Our new report says that building a greater proportion of large homes would help tackle overcrowding in social housing.
This report by the Assembly's Planning and Housing Committee calls for a different policy approach to help more people out of overcrowded homes, and cut the health and social costs linked to one of the most hidden elements of London’s housing crisis.
Led by Andrew Boff AM, the investigation focused on social rented housing in London, where more than 100,000 households are overcrowded.
It tested the hypothesis that building more large homes is a better way to tackle overcrowding, and found while this is not the only answer, it is certainly part of the solution.
The Mayor should base his headline target on the number of new bedrooms provided and measure his success on the number of people taken out of housing need, instead of the number of units built. He should also include a specific requirement for 4+ bedroom homes in his targets – instead of his current 3+ target - and lobby for changes to HCA grant rates so they provide an incentive to build bigger.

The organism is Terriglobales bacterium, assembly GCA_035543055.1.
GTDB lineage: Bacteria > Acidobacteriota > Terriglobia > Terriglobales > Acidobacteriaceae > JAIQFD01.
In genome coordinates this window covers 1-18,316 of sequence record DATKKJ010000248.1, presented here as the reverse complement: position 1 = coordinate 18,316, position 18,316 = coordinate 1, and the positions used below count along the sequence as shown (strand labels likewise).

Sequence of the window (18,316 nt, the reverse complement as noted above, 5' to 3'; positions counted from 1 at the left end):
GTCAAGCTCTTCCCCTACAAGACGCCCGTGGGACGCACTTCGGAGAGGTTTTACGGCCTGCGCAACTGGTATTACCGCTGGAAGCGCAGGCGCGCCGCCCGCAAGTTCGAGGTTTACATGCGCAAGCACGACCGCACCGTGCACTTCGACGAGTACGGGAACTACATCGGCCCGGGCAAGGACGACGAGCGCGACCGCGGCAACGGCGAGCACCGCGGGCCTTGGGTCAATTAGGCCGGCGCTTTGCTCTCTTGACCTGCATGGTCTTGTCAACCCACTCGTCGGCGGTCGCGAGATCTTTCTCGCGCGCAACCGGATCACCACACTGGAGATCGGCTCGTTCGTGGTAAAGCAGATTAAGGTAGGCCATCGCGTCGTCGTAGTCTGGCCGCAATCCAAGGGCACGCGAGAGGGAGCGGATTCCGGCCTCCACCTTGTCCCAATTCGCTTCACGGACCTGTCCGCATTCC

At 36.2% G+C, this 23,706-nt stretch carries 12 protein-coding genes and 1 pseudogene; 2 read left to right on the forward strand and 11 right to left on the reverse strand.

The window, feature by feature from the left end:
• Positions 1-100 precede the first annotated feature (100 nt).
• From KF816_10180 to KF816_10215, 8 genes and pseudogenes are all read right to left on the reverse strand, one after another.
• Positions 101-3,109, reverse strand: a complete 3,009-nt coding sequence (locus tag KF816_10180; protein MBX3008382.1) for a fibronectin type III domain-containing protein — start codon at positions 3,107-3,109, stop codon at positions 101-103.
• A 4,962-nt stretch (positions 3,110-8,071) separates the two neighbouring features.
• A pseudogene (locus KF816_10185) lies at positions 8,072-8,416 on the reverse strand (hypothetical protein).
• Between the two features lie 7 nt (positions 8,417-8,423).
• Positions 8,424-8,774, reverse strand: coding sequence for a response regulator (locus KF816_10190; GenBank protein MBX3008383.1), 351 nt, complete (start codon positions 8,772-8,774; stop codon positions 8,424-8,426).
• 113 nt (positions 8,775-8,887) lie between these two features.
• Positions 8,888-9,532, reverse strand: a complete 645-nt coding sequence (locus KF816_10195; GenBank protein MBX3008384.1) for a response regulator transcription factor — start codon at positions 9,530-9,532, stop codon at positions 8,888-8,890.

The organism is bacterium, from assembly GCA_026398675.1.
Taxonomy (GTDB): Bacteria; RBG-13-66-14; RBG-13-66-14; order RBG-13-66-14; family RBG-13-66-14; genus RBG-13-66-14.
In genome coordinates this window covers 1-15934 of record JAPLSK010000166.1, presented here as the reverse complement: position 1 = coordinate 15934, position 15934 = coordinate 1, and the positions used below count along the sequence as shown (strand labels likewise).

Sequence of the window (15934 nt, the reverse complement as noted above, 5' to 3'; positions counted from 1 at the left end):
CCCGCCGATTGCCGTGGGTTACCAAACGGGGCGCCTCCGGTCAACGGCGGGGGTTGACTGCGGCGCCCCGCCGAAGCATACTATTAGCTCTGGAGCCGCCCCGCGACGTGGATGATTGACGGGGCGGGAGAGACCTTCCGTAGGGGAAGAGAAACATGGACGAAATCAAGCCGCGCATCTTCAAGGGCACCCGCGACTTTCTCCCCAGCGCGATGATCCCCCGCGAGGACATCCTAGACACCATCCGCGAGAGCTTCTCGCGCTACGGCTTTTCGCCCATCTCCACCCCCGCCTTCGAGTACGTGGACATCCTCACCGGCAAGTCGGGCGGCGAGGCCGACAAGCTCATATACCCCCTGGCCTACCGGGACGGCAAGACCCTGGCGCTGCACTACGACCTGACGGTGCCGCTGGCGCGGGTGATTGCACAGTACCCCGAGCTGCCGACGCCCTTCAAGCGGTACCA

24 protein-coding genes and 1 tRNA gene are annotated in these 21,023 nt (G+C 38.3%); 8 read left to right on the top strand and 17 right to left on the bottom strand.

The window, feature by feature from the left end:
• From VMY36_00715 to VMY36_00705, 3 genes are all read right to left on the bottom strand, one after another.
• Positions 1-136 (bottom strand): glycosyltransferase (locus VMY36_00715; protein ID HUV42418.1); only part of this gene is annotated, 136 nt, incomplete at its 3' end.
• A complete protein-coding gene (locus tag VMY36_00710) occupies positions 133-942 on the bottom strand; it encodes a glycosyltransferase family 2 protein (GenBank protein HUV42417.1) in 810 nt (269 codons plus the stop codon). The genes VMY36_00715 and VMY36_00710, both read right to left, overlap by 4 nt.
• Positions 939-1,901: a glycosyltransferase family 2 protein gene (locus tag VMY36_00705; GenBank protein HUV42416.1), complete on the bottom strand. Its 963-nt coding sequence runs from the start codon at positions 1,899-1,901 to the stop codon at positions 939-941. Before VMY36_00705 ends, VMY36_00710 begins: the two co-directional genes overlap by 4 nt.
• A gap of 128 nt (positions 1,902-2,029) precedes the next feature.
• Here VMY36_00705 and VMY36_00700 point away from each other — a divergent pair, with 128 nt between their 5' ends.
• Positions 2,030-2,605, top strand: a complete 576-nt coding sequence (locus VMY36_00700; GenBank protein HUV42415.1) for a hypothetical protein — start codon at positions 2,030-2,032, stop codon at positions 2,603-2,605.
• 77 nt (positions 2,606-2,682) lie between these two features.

Boroughs should give people applying for social housing more “points” for overcrowding, and give under-occupiers greater priority to encourage downsizing. Boroughs should also amend their allocations policies to give housing associations the flexibility to move existing under-occupied or overcrowded households when vacancies become available, instead of always filling voids with a single household from the waiting list.
The Government should use its forthcoming social housing reform legislation to make the more ‘human’ bedroom standard the statutory requirement for measuring overcrowding.
Read the full report and the evidence received during the investigation.